MA – My trainer, Shann Vilhauer, I’ve worked with since I started boxing so he knows me well. He knows my style. Rudy [Hernandez], he's a really good cut man, well experienced. He helps us a lot in the corner with little things he says. They give great instructions; they don't hide behind the bush with me. They know; they tell me, “You’re behind!” I listen to my corner. We trust each other. My manager is Henry Delgado. He's been is my manager since I turned pro; he's a well-rounded manager. I'm pretty much his main fighter; we've been learning and growing as a team. We've been through a lot of ups and downs, learning experiences to get to where we are now. Right now, it's been going good. My manager has a very good relationship with [my promoter] Top Rank. They've treated us well; they've been on our side. It's been a good thing. I'm ready to step up and I know they're ready to put on bigger and better shows and fights [for me].
AW - Where are you training for this fight?
MA - We're out here in Southern California; we're at Azteca boxing. We're getting a lot more quality sparring with Alfonso Gomez, Sergio Mora, Jamal Harris. We've sparred bigger guys down to the lightweights with Miguel Vazquez. He was good work, speed and strength. It's been a really good learning experience at this point. I've never really sparred with top contenders as consistently as I have for this camp. As well as strength and conditioning, I have a new guy for the last few weeks. I’m stronger, quicker; I’m in the best shape ever. I’m very excited.
AW - Do you usually train back home in Denver?
MA - I go back and forth. I train in Denver for most fights. I've been to Houston and trained with Ronnie Shields. I was in the Juan Diaz camp for quite a few fights. My last fight I was out here [in Southern California]. There was a couple of camps I trained out in Hollywood with Pacquiao when he fought Ricky Hatton. So I have a lot of different experiences, different atmospheres and different training, so it's been a huge experience. I'm ready and at that next level, so I'm ready to make this happen.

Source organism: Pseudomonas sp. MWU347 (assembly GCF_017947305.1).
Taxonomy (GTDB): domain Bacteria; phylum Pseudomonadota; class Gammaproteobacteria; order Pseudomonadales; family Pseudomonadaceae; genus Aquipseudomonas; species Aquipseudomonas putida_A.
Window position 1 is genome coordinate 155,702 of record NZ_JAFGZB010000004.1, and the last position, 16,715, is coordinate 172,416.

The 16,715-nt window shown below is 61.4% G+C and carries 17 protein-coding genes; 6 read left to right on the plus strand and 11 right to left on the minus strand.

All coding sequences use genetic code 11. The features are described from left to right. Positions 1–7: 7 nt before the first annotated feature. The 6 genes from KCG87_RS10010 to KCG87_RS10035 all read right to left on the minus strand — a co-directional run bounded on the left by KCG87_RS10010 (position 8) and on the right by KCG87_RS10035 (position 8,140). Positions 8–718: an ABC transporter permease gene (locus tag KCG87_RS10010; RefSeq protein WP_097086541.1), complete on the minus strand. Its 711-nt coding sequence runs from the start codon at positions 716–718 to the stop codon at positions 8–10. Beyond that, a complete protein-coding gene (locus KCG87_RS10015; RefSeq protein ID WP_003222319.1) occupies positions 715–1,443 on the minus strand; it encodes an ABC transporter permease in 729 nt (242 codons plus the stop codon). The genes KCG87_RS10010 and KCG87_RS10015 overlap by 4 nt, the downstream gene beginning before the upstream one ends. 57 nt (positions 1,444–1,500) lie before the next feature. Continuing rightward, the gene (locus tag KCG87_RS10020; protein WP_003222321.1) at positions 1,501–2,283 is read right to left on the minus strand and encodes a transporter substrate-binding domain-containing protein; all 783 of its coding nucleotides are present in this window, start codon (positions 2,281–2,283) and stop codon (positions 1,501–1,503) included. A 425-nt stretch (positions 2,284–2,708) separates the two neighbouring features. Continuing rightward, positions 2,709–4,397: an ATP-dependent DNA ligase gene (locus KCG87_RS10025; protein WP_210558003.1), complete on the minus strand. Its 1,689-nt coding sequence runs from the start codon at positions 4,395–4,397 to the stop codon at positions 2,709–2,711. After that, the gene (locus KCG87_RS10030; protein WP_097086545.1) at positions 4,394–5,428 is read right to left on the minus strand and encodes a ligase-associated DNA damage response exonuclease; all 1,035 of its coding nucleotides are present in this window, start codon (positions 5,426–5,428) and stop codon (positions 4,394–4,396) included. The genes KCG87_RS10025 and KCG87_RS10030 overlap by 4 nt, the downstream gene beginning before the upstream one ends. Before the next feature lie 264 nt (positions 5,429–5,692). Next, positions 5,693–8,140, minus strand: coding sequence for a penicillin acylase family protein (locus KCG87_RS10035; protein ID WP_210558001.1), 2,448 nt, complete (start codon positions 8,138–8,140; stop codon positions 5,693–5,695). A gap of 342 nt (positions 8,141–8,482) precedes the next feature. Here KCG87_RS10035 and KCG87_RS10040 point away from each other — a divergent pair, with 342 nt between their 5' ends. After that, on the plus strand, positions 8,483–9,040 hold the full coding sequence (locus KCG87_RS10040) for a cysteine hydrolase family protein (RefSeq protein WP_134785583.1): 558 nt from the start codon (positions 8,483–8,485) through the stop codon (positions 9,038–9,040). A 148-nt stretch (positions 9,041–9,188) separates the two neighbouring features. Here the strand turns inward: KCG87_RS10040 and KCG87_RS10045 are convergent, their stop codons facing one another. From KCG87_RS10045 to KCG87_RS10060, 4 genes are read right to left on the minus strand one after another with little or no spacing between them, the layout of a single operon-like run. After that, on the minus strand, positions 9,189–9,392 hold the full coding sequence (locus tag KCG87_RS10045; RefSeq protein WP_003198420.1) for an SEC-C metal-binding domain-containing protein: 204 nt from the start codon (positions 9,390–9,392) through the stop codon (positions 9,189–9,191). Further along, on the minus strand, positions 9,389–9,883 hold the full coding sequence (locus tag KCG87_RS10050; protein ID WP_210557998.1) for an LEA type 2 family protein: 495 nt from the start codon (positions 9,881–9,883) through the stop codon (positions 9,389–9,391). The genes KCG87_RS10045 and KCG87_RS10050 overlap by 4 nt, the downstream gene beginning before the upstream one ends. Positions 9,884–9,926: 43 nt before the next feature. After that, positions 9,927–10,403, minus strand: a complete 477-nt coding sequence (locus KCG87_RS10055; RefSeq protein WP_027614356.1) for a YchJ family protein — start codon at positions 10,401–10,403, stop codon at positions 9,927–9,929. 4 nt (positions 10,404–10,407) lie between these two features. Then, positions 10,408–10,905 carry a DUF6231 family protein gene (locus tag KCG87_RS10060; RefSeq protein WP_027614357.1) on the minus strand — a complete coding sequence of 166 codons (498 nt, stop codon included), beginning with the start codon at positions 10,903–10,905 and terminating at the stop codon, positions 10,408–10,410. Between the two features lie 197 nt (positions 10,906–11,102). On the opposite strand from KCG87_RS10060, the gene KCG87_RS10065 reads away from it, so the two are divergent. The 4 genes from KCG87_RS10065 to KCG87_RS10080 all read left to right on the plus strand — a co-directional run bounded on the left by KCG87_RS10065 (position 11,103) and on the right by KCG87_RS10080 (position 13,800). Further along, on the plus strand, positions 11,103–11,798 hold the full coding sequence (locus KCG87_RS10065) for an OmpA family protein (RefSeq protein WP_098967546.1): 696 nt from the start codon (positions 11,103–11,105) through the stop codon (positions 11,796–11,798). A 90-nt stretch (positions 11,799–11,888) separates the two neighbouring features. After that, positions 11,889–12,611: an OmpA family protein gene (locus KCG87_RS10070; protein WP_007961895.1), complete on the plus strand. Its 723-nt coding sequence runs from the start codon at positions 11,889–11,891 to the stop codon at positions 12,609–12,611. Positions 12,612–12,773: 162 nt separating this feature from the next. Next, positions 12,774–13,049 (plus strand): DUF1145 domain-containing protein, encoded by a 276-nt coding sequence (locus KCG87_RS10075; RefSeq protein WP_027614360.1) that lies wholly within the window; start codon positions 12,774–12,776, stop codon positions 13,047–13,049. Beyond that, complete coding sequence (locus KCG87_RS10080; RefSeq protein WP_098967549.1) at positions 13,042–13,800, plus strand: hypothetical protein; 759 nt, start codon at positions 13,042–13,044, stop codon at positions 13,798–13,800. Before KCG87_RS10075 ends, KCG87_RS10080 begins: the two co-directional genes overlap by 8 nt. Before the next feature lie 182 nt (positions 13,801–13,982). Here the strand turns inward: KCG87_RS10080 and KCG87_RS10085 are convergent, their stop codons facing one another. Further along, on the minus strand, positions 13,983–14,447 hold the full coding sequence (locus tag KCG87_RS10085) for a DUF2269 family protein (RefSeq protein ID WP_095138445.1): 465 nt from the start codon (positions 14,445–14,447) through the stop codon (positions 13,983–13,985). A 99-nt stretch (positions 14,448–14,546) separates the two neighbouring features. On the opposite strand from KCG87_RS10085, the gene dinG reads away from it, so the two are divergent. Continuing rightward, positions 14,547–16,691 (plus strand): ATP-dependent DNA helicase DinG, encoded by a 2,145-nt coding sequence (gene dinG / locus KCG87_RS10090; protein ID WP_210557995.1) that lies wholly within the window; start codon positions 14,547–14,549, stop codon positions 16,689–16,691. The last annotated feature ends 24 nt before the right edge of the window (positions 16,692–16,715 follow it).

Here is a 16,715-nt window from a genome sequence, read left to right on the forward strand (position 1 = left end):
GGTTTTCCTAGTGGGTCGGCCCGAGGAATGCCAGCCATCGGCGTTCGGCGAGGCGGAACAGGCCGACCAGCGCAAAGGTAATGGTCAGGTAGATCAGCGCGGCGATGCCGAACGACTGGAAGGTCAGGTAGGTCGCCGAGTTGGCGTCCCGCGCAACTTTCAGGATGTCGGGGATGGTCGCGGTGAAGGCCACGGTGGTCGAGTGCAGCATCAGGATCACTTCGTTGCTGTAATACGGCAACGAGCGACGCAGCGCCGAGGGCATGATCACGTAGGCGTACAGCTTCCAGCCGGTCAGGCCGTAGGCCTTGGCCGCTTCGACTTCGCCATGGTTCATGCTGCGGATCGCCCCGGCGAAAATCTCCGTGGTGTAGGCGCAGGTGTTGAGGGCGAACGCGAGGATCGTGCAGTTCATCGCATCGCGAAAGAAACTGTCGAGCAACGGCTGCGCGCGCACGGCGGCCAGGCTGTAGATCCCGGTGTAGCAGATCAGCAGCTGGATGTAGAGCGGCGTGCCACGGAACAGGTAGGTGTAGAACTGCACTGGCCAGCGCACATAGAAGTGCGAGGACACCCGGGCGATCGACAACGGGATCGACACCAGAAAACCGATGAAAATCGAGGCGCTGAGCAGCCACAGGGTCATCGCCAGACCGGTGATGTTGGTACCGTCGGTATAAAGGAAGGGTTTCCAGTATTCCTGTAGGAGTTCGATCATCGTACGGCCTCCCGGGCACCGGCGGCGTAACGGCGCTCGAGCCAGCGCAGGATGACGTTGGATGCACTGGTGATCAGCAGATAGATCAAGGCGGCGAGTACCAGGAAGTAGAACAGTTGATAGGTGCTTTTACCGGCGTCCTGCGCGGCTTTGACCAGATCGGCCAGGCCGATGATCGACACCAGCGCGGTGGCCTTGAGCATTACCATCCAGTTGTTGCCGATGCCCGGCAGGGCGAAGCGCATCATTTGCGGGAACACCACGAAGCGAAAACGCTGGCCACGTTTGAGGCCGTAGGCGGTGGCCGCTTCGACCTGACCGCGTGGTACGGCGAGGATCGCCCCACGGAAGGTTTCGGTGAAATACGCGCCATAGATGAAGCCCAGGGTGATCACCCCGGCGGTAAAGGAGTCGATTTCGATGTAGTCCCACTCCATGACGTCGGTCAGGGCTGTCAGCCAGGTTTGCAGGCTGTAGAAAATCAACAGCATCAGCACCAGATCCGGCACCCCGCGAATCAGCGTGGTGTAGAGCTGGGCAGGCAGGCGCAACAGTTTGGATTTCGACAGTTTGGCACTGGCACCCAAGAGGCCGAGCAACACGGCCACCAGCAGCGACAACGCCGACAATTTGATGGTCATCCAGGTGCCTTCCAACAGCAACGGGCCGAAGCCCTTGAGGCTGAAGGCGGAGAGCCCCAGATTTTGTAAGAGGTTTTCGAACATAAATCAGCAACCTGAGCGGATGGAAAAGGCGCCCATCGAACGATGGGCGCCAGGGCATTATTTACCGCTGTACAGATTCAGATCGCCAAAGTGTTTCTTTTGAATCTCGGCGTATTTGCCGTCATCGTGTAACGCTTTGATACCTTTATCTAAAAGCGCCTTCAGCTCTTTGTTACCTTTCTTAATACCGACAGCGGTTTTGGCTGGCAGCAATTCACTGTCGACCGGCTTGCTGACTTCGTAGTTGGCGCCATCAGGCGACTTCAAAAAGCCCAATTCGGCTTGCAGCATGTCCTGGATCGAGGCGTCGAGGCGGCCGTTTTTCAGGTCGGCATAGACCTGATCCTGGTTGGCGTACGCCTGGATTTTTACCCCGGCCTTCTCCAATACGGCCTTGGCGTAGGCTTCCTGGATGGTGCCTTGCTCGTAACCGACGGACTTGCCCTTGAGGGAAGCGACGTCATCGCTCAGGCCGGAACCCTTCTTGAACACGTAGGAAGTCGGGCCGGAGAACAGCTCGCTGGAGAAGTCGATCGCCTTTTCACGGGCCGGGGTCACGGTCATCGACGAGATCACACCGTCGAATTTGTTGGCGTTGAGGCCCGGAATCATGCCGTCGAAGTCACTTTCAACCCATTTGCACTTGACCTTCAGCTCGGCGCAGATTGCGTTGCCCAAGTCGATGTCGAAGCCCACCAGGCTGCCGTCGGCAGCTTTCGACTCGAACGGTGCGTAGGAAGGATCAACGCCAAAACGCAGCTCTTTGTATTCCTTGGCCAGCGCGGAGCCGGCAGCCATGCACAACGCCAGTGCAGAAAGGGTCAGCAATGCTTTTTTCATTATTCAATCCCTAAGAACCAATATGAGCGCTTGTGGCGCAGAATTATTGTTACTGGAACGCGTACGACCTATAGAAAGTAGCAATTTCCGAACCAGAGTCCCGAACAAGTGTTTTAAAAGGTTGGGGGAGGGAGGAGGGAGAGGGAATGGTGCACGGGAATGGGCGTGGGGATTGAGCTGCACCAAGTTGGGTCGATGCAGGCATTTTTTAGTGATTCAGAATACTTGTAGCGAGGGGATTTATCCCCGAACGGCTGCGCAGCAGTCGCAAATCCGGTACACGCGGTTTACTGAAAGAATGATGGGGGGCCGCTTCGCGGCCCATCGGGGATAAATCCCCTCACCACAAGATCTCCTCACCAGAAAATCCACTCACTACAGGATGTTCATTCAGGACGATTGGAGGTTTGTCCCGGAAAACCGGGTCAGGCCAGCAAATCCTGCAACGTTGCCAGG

AW – Can you tell us a little about your boxing background?
MA – Well, I started pretty late in the game of boxing. I started when I was 20 years old. My first sport was wrestling; that's all I knew. That was something I just did. My father had me in wrestling my whole life. It was year-round wrestling, freestyle, collegiate, wrestling, wrestling, wrestling! After high school, I was kind of burned out and I didn't see much of a future in wrestling, so I started working. I wasn't really up to much; I didn't have any sporting activities at the time, so I went to the boxing gym to try it out. I was curious to see how boxing would fit into my life. That's when I met my trainer that very first day. He was like, “Come back,” and kept pushing me and talking to me. So I was interested and curious where I could take this and stuck with it. I was fighting, training; I was catching on quick; it was, like, natural. It came to me; it was like it was meant to be. Everything fell into place and I worked hard, a blessing in disguise. God told me this is my calling and I've stuck with it. It's who I am.
AW - Was it a coincidence that your father boxed and you ended up also boxing?
MA - It was a coincidence; it was something I chose to do. My cousins, my whole family, we were raised as one big wrestling family. None of my cousins got into the fight game. My uncle, back in the day, he fought. My biological father fought but I didn't know who he was. I never met him; I never had any kind of bond with him when I was younger. I had no idea but growing up and hearing how my biological father was an actual fighter, some of the top commentators and people in boxing know about him. It's just a coincidence that I turned into a fighter; it's kind of crazy how it fell into place.
AW – Could you tell us about your upbringing with your father and how that shaped you?
MA – My father who raised me would be…the definition I would give him is a drill sergeant-type of father. It was all discipline and sacrifice. That’s made me a tough individual and gave me experience in how to push myself in all the work ethic. You can put in a lot of time but it’s about what you put in in that time that makes who you are. You can put all the time in the world but if you don’t give it all you got in that time, you’ll never know how far you can take it. I remember and it sticks with me, all that hard work, everything I learned. It helps me get better.